In 1426, the Ottomans supported the settlement of a Jewish community involved in mercantile activities. The community underwent population growth in subsequent decades with Jews migrating from Corfu, Venetian ruled lands, Naples, France and the Iberian Peninsula. Following their expulsion and arrival from Spain, the Ottoman state settled Jewish expellees in Vlorë toward the latter part of the fifteenth century. Ottoman censuses for 1506 and 1520 recorded the Jewish population as consisting of 528 families and some 2,600 people in Vlorë. The Jews of Vlorë were involved in trade and the city imported items from Europe and exported spices, leather, cotton fabrics, velvets, brocades and mohair from the Ottoman cites of Istanbul and Bursa. The Vlorë Jewish community took an active role in the welfare of other Jews such as managing to attain the release of war related captives present in Durrës in 1596. After the Battle of Lepanto (1571) and the deterioration of security along the Ottoman controlled Adriatic and Ionian coasts, the numbers of Jews within Vlorë decreased.
Independence of Albania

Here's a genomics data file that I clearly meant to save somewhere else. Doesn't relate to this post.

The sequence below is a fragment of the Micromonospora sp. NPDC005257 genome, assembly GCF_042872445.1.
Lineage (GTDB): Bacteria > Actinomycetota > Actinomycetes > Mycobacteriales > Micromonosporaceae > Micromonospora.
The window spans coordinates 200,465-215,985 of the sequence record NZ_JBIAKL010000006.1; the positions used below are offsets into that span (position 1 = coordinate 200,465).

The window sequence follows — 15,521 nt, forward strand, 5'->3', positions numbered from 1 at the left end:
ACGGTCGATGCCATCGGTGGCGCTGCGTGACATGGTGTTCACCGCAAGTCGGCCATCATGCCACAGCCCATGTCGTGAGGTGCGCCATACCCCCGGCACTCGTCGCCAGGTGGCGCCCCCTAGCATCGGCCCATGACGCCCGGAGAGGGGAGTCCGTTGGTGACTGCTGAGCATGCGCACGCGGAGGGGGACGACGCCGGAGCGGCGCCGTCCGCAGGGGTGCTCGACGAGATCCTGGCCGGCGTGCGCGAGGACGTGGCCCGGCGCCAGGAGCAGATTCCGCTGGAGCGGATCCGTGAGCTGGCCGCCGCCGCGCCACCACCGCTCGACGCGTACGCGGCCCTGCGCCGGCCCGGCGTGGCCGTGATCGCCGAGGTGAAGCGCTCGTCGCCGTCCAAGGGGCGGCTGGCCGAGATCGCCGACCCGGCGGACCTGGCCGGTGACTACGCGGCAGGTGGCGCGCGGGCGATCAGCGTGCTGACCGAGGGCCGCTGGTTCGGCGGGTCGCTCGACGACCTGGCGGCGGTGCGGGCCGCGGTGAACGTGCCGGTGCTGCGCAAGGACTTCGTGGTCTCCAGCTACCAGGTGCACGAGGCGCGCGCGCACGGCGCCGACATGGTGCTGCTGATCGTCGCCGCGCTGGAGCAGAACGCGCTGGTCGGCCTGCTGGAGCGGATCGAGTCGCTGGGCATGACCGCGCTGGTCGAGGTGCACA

On November 28, 1912, Ismail Qemali declared the Albanian National Awakening in Vlorë, during the First Balkan War. The city became Albania's first capital following its independence, but was invaded by Italy in 1914, during the World War I. The city remained occupied by Italian forces until an Albanian rebellion forced the Italians out of Albania in 1920. Italy invaded Vlorë again in 1939. The city remained under Italian occupation until Italy surrendered to the allies in 1943. Subsequently, Nazi Germany occupied the city until 1944. The city was liberated in 1944 by communist forces under Enver Hoxha.
After World War II, with Albania falling under communist rule, the port was leased out to the Soviet Union for use as a submarine base. During 1960 and 1961 it served as a theater in the aftermath of the fall out between Albanian dictator Enver Hoxha and Nikita Khrushchev. Albania denounced the USSR as 'revisionist' and took Chinese side in the Sino-Soviet split. In April 1961 the Soviet Union, resenting being pushed out after considerable investment in the naval facilities at nearby Pasha Liman Base threatened to occupy Vlora with Soviet troops, and cut off all Soviet economic, military and technical aid to Albania. The threat was not carried out, as a result of the simultaneous international developments, chief among them the Cuban missile crisis. Hoxha, realizing the vulnerability of Albania after the USSR invaded Czechoslovakia in 1968, ordered hundreds of thousands of concrete bunkers to built, in a fit of paranoia. They still litter the Albanian landscape. Under Hoxha, Vlorë served an important recruiting centre for the Sigurimi, the Albanian secret police.